The North Side Health Advisory Committee will be the community partner for this summer's Northland Area Business Association Golf Outing.
The North Side Health Advisory Committee will be the community partner for this summer's Northland Area Business Association golf outing.
Dave Cooper, a member of both the advisory panel and NABA board of directors, made the announcement last week. The vote to extend the partnership offer was unanimous, Cooper said at the monthly meeting of the North Side Health Advisory Committee.
This will mark the sixth straight year a community organization has been a beneficiary of the business group's major annual event. It will receive 20 percent of the proceeds generated by the fundraiser at York Golf Club.
The community partner for last summer's event, the Helping Hands Health and Wellness Center free clinic, received a check for $1,260 from NABA after the golf outing, Cooper said.
At the March meeting of the advisory group, he added, information on signing up golfers and sponsors for the outing will be provided to all committee members. They will be asked to recruit as many in both categories as possible as a means of boosting the amount of "seed money" the unfunded volunteer group could eventually receive, Cooper said.
Also at last week's meeting, co-chair Scott Dowling announced that not much has changed in the committee's quest to achieve nonprofit status. While the committee is already registered as a nonprofit organization with the Ohio Secretary of State's Office, Dowling said some paperwork still needs to be filled out in order to obtain a federal tax identification number, the final step in the process.
He is hoping to find a professional of one sort or another, or simply someone more knowledgeable about the process, to review the documents before submitting them.
"We need to get a little bit of information on nonprofit dos and don'ts," he said.
Planning for the committee's major annual event, the Y Walk Northland, scheduled for Saturday, May 19, is well under way, according to Cooper. He said his business, the Ink Well, would soon be printing flyers inviting people to participate in the event, a combined walk to the North YMCA off Karl Road and health fair inside the facility.
The Rev. Kwesi Gyimah of the Columbus African Seventh-Day Adventist Church, who serves on the North Side Health Advisory Committee, said he and the members of the congregation would once again be offering a variety of free health screenings to people attending the fair.
The organization offered eight or nine different health screenings at the fair last spring, said Columbus Public Health management analyst Mathew S. Baldwin, who advises the committee.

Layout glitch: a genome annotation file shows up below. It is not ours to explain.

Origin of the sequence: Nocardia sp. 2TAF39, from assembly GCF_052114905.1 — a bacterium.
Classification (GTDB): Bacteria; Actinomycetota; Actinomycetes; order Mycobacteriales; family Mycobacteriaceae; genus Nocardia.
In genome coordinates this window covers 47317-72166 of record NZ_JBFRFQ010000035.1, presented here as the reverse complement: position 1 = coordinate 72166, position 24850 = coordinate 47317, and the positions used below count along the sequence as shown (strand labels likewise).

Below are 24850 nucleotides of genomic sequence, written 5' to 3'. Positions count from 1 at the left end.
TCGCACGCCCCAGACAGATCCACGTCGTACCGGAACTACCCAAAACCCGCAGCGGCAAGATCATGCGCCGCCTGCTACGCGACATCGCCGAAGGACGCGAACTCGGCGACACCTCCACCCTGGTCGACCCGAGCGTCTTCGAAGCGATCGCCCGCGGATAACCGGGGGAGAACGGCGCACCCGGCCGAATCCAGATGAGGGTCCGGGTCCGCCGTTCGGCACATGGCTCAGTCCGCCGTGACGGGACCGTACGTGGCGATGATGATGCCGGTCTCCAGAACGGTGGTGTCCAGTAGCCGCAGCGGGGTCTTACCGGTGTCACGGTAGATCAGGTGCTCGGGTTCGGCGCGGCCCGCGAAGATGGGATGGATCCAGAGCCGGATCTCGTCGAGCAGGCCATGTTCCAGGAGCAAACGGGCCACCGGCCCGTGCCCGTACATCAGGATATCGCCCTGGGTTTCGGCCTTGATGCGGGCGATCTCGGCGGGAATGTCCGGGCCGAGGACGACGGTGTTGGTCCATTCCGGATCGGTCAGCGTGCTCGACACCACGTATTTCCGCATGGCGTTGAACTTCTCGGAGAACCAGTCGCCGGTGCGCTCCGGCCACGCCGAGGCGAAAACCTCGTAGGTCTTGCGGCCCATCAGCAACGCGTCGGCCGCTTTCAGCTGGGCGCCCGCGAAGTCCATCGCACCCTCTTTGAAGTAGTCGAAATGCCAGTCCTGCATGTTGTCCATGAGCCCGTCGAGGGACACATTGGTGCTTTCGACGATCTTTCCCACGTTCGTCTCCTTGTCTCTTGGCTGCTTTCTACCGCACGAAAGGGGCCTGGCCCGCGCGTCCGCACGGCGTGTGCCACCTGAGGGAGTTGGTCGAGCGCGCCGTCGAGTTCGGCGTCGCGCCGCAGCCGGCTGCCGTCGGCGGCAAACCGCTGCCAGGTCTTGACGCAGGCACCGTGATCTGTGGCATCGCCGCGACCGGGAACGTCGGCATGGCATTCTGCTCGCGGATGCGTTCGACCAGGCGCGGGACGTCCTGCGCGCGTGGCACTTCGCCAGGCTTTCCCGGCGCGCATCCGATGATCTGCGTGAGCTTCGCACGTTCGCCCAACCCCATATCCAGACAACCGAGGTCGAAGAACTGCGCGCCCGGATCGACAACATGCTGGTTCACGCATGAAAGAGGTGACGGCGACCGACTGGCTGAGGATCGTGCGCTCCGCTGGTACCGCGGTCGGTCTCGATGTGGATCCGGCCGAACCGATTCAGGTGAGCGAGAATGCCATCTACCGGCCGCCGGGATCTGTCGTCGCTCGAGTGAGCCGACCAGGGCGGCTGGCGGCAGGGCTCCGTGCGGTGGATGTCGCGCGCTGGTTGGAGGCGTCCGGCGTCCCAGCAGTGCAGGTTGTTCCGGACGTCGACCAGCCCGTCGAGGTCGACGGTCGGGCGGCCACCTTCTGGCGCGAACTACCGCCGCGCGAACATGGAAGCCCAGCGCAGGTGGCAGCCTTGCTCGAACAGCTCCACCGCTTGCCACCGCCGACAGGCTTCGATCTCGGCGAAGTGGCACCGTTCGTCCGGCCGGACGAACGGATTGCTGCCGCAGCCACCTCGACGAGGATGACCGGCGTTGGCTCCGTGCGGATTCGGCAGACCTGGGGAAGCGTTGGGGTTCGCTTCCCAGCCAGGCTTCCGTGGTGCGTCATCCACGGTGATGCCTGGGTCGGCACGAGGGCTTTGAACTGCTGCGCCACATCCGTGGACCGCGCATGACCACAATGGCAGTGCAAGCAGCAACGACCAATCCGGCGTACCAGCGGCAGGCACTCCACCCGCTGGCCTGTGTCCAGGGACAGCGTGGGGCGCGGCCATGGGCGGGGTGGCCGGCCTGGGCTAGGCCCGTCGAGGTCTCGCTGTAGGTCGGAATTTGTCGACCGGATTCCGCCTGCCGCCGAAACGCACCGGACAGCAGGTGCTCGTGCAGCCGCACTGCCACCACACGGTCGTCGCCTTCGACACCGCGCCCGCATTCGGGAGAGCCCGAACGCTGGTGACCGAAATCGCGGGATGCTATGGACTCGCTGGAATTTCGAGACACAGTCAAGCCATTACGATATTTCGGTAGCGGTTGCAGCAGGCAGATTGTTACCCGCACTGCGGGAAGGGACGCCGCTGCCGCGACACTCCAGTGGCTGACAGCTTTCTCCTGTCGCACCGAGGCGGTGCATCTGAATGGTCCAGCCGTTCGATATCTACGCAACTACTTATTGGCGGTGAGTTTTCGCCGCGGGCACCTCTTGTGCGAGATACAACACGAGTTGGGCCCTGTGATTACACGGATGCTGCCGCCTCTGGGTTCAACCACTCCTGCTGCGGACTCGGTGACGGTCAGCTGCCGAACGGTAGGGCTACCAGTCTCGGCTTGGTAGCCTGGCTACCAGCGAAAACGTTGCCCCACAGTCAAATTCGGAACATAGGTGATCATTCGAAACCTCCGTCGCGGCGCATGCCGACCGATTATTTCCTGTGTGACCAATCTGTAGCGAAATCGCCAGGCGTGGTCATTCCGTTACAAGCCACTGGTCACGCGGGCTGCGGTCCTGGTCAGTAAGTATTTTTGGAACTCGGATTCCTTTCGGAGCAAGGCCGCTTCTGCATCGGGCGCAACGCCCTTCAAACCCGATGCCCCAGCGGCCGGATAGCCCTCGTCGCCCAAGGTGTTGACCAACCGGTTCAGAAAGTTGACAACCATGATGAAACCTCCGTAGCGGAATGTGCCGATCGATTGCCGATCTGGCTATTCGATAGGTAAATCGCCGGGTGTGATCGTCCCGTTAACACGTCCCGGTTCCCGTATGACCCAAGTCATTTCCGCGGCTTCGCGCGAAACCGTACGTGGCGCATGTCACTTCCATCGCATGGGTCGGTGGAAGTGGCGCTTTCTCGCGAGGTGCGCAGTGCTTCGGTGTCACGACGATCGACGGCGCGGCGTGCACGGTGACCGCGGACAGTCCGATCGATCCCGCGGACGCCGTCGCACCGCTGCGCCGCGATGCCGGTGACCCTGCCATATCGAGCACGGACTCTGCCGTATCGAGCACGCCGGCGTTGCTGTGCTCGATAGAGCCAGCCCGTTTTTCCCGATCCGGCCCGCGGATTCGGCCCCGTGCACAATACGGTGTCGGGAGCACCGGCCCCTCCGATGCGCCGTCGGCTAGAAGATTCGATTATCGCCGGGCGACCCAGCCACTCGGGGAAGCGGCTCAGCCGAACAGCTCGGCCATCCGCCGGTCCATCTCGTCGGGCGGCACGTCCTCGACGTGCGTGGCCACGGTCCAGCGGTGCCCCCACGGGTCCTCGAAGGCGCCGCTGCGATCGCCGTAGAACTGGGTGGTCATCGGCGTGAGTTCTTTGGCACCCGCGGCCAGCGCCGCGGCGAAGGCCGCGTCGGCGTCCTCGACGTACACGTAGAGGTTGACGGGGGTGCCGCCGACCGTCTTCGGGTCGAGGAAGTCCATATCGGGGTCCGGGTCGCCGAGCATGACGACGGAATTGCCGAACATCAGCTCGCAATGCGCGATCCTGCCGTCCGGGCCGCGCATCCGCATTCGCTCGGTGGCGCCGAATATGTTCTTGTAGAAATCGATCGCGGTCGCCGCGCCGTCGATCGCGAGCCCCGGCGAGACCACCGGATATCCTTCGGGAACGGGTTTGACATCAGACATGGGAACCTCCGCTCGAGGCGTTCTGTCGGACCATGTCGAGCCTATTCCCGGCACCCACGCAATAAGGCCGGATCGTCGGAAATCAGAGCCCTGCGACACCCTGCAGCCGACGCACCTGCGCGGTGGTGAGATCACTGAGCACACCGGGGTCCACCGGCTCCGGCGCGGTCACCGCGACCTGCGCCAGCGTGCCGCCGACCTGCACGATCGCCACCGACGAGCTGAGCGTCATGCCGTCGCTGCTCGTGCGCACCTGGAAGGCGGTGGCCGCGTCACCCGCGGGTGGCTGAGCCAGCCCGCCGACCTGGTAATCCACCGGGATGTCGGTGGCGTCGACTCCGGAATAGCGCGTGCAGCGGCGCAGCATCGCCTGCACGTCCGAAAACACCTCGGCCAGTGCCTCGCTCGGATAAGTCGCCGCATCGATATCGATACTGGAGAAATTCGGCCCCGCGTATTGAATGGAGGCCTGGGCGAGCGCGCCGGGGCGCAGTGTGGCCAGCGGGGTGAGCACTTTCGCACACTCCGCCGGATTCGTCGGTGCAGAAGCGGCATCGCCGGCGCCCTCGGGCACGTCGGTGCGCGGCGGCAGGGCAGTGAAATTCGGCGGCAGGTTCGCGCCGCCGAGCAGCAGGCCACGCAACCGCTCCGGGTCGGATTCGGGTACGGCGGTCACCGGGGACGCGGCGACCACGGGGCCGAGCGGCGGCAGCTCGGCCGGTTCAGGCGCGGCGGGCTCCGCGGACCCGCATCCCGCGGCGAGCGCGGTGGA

"Which is really remarkable," Baldwin said.
The committee's sponsorship of the Veggie Van program offered by the nonprofit organization Local Matters continues to fall below the required threshold of 50 orders a week of fresh produce, Dowling told the members of the panel. The average of pickups at the new location, the North YMCA, is closer to 30.
The committee could find itself facing a surcharge from Local Matters when not enough orders are placed, according to Dowling.
Members discussed various ways of getting word out to school personnel and others who might wish to participate in the program, and Dowling said that he would work with Local Matters officials on the issue.
"They're committed to this," he said. "They really want to make this work."
The bags of seasonal fresh produce, all locally grown, are available for pickup at the YMCA on Thursdays. Orders must be placed a week in advance by calling (614) 500-3502.
Committee members also discussed a recent meeting regarding possibly reviving a civic association for the Beaumont neighborhood south and east of Northland Village. The advisory panel is among a number of nonprofit organizations that have been participating in a series of summit meetings convened by the Northland Alliance to improve conditions in the neighborhood. Participants recently settled on concentrating efforts in particular sections of Northland, and Beaumont was chosen as the first. Resurrecting the civic organization is the initial goal.
About 30 people turned out for a Feb. 16 meeting to discuss the possibility, Baldwin said.
"I think for them, it's still exploratory," said committee co-chair Sandy LaFollette, who spoke at the gathering. "They had an excellent meeting. I think they really bought into it as a good idea to strengthen the neighborhood."
The challenge now, Baldwin said, will be for the residents to get behind the idea and keep the ball rolling.